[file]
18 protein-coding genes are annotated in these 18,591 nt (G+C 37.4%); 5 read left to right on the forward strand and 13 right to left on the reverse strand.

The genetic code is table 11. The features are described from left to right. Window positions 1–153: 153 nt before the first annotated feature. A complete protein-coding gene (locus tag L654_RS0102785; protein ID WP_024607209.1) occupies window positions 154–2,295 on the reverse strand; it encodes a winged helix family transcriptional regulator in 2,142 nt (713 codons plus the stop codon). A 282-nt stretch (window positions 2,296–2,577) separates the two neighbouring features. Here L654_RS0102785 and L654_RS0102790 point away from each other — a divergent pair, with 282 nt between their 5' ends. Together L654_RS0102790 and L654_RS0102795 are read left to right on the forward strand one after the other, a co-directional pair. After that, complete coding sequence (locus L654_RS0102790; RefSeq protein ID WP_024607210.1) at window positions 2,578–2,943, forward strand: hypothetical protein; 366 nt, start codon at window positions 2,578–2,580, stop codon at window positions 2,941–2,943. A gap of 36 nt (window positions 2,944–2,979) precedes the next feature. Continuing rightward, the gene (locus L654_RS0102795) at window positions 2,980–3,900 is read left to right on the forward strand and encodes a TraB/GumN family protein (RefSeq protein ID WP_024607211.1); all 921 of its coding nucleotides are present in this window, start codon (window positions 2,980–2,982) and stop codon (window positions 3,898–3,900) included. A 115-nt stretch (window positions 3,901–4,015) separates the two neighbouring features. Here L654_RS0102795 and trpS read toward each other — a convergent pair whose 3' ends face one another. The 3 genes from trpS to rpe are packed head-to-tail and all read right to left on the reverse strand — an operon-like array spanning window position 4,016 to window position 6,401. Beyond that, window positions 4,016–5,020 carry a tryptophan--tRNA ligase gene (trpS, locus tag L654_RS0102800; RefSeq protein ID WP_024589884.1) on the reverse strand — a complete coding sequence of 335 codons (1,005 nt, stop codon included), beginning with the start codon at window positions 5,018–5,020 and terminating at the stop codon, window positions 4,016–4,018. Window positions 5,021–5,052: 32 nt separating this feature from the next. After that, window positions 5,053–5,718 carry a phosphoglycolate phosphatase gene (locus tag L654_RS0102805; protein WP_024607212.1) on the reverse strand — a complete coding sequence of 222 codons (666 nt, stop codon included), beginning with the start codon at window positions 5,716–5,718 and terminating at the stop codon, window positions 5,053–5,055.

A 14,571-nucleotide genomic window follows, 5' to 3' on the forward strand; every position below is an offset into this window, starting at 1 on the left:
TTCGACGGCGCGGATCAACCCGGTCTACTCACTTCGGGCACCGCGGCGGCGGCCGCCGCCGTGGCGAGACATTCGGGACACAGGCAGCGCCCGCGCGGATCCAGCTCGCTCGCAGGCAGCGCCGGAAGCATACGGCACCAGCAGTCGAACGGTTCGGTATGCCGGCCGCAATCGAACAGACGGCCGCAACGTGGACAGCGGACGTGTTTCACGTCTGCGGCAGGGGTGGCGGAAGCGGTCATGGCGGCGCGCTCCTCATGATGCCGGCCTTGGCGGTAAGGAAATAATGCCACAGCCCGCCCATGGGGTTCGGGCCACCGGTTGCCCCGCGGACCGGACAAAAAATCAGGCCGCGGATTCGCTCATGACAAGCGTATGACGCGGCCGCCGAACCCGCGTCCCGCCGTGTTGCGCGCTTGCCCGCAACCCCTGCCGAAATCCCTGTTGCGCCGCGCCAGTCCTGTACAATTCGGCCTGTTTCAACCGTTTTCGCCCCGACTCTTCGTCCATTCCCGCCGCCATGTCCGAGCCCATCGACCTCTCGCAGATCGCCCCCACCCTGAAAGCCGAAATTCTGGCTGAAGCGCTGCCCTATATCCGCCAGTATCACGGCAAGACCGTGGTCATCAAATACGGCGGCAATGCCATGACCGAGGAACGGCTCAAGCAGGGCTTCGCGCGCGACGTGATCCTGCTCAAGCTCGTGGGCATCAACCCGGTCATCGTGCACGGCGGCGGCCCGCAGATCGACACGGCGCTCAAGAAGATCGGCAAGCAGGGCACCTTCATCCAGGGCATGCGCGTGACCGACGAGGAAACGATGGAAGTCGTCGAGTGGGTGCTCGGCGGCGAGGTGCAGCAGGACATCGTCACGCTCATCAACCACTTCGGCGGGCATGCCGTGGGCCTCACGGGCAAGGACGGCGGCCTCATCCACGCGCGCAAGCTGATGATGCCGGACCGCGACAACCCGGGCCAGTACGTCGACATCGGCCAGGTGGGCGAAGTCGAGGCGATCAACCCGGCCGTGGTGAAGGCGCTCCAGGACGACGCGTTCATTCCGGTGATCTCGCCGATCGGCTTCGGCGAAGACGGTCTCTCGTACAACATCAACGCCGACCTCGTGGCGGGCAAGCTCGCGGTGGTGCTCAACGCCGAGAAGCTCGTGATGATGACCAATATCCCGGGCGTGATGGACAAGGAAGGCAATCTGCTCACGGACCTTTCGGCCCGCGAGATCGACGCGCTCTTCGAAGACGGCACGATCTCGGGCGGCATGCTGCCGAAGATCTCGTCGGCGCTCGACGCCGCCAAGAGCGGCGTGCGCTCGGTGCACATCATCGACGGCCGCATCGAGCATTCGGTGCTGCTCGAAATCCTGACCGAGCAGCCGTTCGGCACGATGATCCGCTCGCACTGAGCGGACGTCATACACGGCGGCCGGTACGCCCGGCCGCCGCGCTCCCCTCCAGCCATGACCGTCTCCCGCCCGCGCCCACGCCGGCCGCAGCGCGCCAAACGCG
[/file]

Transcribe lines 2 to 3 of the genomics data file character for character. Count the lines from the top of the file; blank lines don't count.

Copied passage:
The genetic code is table 11. The features are described from left to right. Window positions 1–153: 153 nt before the first annotated feature. A complete protein-coding gene (locus tag L654_RS0102785; protein ID WP_024607209.1) occupies window positions 154–2,295 on the reverse strand; it encodes a winged helix family transcriptional regulator in 2,142 nt (713 codons plus the stop codon). A 282-nt stretch (window positions 2,296–2,577) separates the two neighbouring features. Here L654_RS0102785 and L654_RS0102790 point away from each other — a divergent pair, with 282 nt between their 5' ends. Together L654_RS0102790 and L654_RS0102795 are read left to right on the forward strand one after the other, a co-directional pair. After that, complete coding sequence (locus L654_RS0102790; RefSeq protein ID WP_024607210.1) at window positions 2,578–2,943, forward strand: hypothetical protein; 366 nt, start codon at window positions 2,578–2,580, stop codon at window positions 2,941–2,943. A gap of 36 nt (window positions 2,944–2,979) precedes the next feature. Continuing rightward, the gene (locus L654_RS0102795) at window positions 2,980–3,900 is read left to right on the forward strand and encodes a TraB/GumN family protein (RefSeq protein ID WP_024607211.1); all 921 of its coding nucleotides are present in this window, start codon (window positions 2,980–2,982) and stop codon (window positions 3,898–3,900) included. A 115-nt stretch (window positions 3,901–4,015) separates the two neighbouring features. Here L654_RS0102795 and trpS read toward each other — a convergent pair whose 3' ends face one another. The 3 genes from trpS to rpe are packed head-to-tail and all read right to left on the reverse strand — an operon-like array spanning window position 4,016 to window position 6,401. Beyond that, window positions 4,016–5,020 carry a tryptophan--tRNA ligase gene (trpS, locus tag L654_RS0102800; RefSeq protein ID WP_024589884.1) on the reverse strand — a complete coding sequence of 335 codons (1,005 nt, stop codon included), beginning with the start codon at window positions 5,018–5,020 and terminating at the stop codon, window positions 4,016–4,018. Window positions 5,021–5,052: 32 nt separating this feature from the next. After that, window positions 5,053–5,718 carry a phosphoglycolate phosphatase gene (locus tag L654_RS0102805; protein WP_024607212.1) on the reverse strand — a complete coding sequence of 222 codons (666 nt, stop codon included), beginning with the start codon at window positions 5,716–5,718 and terminating at the stop codon, window positions 5,053–5,055.

A 14,571-nucleotide genomic window follows, 5' to 3' on the forward strand; every position below is an offset into this window, starting at 1 on the left: